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Why Training Fails

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Sorry if this sounds a bit negative, but as we embark on a new year full of great ideas and good intentions, I wanted to share some of the reasons I've seen for training failing. By raising awareness, hopefully you can avoid these mistakes and get real value from your


 L&D effort this year. So, in no particular order... 

1. Timing - Too early, and people will forget, too late and... well, it's too late!

2. Content - It is tempting to try and give all the content at once, but this causes overload. Its better to concentrate on the 20% of content that will cover 80% of requirements, make this mandatory, and then cover the other 80% later as a masterclass.  

3. Synergy - Providing training that isn't directly related to the job or the company priority has limited impact. People are just too focussed on the day to day demands of the role. If the link isn't clear, DNA rates will be high! 

4. Method - Too much training is still all about download, whether its in a classroom or online. People need to be actively engaged in training for it to stick. Using a variety of methods appealing to different learning styles, and keeping it active is vital. 

5. 'Fit' - Similar to synergy and method, the training has to feel right and be easy to understand and use. Training that feels too far removed from the daily reality will be dismissed. If you buy in generic training, deliver it yourself, or use a trainer who knows your business so that they can tailor the content to fit. using examples about office behaviour is pointless if your audience works in a warehouse for example. 

6. Assessment - Just because some has attended doesn't mean they've understood. Just because they understand doesn't mean they can DO. Checks should be built in to measure learning (in a positive way) to provide extra help for people who don't get it first time, or simply need longer to learn. 

7. Application - What gets measured gets done. Perhaps the biggest problem I see is complete lack of follow up in the workplace. It doesn't matter what trainers say - what managers say/want is what gets done, so unless people are expected to apply learning back at work, they often won't.  

8. Separation - Training is often seen as something separate to work, and an additional task. Encouraging informal as well as formal training helps to incorporate learning into everyday operations. Develop managers as trainers and coaches and (most importantly) allow them time to train and coach on the job!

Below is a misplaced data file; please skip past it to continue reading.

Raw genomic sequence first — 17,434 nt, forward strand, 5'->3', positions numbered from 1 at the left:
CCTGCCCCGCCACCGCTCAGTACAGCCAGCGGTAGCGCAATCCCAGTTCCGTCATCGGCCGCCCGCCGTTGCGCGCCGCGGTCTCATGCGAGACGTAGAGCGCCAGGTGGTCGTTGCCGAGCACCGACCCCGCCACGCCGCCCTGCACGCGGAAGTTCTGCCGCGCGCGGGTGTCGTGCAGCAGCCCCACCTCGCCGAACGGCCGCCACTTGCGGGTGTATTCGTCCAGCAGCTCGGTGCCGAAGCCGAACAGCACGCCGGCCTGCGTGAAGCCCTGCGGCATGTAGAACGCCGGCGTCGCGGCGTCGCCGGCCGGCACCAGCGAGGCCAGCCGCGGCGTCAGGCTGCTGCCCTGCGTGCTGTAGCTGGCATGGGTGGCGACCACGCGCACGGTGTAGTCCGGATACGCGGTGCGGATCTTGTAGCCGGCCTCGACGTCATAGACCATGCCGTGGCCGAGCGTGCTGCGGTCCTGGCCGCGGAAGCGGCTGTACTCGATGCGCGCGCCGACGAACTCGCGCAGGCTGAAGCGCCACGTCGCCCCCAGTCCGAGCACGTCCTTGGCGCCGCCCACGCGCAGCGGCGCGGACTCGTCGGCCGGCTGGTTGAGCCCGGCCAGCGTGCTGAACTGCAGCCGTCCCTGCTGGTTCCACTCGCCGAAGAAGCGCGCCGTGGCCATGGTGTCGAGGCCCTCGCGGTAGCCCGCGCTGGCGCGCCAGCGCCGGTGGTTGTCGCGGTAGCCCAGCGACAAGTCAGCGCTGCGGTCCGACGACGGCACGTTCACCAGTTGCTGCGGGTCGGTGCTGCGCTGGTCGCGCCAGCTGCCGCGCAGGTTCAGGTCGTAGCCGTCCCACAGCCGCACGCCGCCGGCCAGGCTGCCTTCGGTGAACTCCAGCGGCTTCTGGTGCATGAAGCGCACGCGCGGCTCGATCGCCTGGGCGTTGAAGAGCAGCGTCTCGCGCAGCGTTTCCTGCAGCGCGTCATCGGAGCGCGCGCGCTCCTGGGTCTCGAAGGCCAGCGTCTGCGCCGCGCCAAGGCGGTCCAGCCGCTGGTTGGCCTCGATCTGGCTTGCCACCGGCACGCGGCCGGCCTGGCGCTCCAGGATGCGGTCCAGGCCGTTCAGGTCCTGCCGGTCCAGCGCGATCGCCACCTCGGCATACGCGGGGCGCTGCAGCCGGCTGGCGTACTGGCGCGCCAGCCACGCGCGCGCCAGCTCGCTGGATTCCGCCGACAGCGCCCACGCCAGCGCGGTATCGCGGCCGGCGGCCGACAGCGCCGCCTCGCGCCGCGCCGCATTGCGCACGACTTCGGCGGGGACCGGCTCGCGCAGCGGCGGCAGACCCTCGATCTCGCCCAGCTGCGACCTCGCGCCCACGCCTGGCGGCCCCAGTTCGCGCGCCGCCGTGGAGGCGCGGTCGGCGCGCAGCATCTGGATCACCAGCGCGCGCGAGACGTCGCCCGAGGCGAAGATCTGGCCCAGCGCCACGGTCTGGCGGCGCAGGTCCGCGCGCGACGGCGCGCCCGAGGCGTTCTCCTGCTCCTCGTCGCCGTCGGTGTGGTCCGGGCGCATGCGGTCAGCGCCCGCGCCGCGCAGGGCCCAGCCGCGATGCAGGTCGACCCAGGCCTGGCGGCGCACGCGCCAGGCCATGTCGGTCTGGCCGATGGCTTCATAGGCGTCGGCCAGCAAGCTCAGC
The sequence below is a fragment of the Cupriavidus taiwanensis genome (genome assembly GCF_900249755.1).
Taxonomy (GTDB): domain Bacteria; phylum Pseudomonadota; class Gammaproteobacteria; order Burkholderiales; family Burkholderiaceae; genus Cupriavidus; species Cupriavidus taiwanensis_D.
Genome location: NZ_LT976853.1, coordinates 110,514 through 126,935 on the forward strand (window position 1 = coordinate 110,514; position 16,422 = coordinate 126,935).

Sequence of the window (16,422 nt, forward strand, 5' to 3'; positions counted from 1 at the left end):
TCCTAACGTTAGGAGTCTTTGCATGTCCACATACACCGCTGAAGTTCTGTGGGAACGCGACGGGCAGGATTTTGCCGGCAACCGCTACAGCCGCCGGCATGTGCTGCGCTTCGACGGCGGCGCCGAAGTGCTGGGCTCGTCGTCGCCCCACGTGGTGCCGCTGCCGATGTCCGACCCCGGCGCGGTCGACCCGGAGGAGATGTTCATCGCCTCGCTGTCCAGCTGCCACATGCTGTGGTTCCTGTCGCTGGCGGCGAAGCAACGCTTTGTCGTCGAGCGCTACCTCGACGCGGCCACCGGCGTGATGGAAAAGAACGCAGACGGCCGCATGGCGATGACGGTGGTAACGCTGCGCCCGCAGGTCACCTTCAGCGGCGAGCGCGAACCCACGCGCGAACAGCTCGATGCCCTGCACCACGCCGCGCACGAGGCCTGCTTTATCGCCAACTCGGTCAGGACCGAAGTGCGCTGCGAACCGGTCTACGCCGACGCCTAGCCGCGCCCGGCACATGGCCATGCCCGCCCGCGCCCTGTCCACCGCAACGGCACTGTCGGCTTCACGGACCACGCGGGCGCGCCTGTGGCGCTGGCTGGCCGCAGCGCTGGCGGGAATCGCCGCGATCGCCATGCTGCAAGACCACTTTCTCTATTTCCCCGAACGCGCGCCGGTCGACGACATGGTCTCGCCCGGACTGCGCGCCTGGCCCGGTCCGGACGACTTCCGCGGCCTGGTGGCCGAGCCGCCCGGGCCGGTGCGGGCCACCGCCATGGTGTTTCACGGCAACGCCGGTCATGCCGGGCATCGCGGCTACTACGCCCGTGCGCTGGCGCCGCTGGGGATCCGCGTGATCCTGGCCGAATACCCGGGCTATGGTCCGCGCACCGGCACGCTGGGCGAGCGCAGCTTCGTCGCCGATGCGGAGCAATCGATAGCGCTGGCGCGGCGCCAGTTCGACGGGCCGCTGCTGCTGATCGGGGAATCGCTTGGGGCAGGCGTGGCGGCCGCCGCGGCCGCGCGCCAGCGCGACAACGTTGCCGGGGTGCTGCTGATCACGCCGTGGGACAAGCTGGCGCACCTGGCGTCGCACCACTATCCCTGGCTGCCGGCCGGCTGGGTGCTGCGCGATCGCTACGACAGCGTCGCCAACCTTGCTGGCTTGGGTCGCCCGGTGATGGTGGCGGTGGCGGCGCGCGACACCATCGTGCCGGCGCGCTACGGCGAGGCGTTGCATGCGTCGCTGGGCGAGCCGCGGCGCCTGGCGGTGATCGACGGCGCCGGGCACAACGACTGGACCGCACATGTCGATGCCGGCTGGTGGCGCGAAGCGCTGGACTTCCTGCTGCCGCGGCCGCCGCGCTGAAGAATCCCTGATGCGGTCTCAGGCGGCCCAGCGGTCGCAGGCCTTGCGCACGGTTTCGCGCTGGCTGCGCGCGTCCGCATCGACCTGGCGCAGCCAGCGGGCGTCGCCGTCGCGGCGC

I'm sure you can come up with another 2 reasons to make this a 'Top Ten'. Take steps to avoid these common mistakes and get the most out of your L&D effort this year! 

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  1. Joy

    Thanks for the article Louise. I have been co-facilitating recently. The material provided is very basic and "full of holes" which means open to interpretation. The effect of this on a global roll out is worrying. As is the diversity amongst the trainers delivering on the project - some are able to add substance to the material, others deliver verbatim...both approaches are concerning...I guess I would add to the list - make learning outcomes very clear...and match activities accordingly.

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  2. Reandi Meij

    Hi, I agree. Great article. I would like to add the 9th way to make training successful. Motivation through achievement : Achievement leads to self-confidence, a positive self-image and has various other positive effects on a person. Training can only be successful if people know how to learn; unfortunately most do not know how to. Facilitate the development of people's ability to reach academic goals, by giving people the basic tools to learn effectively. Give them a combination of learning tools, in a structured way, combined with just enough scientific background, for them to be able to understand how the learning process works. This will bring them closer to achieving their full potential in tests and exams and then practically applying the new information successfully in their workplace. It ultimately leads to more achievement, creating in the process a lifestyle of learning and achievement.

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  3. David Dayman

    A great article!

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